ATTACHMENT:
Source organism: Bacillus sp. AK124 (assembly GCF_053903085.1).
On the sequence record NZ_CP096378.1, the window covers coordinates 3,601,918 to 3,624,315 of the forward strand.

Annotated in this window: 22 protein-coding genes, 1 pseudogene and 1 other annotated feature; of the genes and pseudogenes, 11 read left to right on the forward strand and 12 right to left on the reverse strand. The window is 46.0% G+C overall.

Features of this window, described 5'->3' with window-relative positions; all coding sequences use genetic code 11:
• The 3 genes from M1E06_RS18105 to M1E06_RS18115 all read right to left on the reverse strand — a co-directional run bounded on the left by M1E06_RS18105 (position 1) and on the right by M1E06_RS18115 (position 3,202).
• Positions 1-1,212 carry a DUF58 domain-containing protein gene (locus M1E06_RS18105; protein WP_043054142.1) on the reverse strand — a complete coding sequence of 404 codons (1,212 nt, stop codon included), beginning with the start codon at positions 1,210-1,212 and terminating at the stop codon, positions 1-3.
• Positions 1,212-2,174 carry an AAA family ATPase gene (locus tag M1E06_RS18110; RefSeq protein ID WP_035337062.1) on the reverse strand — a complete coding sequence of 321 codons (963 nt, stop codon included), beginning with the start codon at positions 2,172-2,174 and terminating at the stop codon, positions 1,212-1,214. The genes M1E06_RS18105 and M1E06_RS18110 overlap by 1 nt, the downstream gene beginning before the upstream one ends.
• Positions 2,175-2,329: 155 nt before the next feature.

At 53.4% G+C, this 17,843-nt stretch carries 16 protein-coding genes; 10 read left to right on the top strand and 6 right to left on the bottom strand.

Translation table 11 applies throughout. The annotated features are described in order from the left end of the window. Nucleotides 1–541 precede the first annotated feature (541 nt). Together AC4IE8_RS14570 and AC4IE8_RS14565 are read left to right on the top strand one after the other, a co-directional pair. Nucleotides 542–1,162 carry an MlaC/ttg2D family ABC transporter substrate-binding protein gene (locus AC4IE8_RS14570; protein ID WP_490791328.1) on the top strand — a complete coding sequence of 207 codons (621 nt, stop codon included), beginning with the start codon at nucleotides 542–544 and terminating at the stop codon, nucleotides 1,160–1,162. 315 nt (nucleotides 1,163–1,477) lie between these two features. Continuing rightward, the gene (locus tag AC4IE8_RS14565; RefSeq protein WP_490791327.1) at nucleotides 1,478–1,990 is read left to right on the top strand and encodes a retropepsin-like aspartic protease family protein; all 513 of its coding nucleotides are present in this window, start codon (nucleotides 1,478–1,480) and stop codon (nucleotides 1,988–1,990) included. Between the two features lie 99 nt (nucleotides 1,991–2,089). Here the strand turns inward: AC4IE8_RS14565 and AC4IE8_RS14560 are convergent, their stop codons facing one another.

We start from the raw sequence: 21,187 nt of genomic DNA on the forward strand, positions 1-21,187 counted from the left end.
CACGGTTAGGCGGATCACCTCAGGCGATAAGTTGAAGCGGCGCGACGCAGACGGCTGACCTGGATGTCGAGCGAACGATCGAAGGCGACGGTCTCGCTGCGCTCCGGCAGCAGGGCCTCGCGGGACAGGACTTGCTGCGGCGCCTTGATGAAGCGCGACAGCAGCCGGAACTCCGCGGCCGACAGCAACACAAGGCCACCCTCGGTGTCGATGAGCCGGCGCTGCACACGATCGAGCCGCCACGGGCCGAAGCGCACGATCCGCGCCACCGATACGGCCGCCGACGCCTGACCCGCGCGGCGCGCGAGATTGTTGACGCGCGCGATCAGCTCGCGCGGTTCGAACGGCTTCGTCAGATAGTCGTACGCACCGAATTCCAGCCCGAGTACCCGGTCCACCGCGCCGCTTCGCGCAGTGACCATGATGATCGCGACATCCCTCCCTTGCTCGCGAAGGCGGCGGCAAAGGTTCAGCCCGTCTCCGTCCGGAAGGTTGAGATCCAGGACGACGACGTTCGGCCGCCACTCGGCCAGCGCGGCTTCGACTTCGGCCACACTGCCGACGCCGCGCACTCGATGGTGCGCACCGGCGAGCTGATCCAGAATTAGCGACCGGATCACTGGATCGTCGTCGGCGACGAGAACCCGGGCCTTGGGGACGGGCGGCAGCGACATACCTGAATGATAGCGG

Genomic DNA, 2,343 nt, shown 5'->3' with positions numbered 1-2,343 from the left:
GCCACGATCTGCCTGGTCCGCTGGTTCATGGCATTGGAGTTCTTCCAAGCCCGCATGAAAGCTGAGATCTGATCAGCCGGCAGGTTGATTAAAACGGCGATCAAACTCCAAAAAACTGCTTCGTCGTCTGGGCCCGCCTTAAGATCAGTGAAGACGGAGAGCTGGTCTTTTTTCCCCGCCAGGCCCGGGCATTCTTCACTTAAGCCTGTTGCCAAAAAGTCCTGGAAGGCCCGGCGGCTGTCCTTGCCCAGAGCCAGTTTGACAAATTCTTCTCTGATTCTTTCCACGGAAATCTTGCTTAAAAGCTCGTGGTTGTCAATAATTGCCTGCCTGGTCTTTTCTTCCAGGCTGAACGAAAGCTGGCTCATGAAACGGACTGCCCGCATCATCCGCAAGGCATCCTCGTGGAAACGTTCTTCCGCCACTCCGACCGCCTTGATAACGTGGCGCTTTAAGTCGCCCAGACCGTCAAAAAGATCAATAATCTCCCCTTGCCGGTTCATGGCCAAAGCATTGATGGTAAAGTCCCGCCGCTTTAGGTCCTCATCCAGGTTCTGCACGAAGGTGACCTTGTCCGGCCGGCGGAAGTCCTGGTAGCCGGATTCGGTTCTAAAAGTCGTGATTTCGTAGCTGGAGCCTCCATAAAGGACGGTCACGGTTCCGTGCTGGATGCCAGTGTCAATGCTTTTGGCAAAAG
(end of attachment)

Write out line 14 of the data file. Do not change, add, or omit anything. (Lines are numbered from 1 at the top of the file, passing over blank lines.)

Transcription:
GCCACGATCTGCCTGGTCCGCTGGTTCATGGCATTGGAGTTCTTCCAAGCCCGCATGAAAGCTGAGATCTGATCAGCCGGCAGGTTGATTAAAACGGCGATCAAACTCCAAAAAACTGCTTCGTCGTCTGGGCCCGCCTTAAGATCAGTGAAGACGGAGAGCTGGTCTTTTTTCCCCGCCAGGCCCGGGCATTCTTCACTTAAGCCTGTTGCCAAAAAGTCCTGGAAGGCCCGGCGGCTGTCCTTGCCCAGAGCCAGTTTGACAAATTCTTCTCTGATTCTTTCCACGGAAATCTTGCTTAAAAGCTCGTGGTTGTCAATAATTGCCTGCCTGGTCTTTTCTTCCAGGCTGAACGAAAGCTGGCTCATGAAACGGACTGCCCGCATCATCCGCAAGGCATCCTCGTGGAAACGTTCTTCCGCCACTCCGACCGCCTTGATAACGTGGCGCTTTAAGTCGCCCAGACCGTCAAAAAGATCAATAATCTCCCCTTGCCGGTTCATGGCCAAAGCATTGATGGTAAAGTCCCGCCGCTTTAGGTCCTCATCCAGGTTCTGCACGAAGGTGACCTTGTCCGGCCGGCGGAAGTCCTGGTAGCCGGATTCGGTTCTAAAAGTCGTGATTTCGTAGCTGGAGCCTCCATAAAGGACGGTCACGGTTCCGTGCTGGATGCCAGTGTCAATGCTTTTGGCAAAAG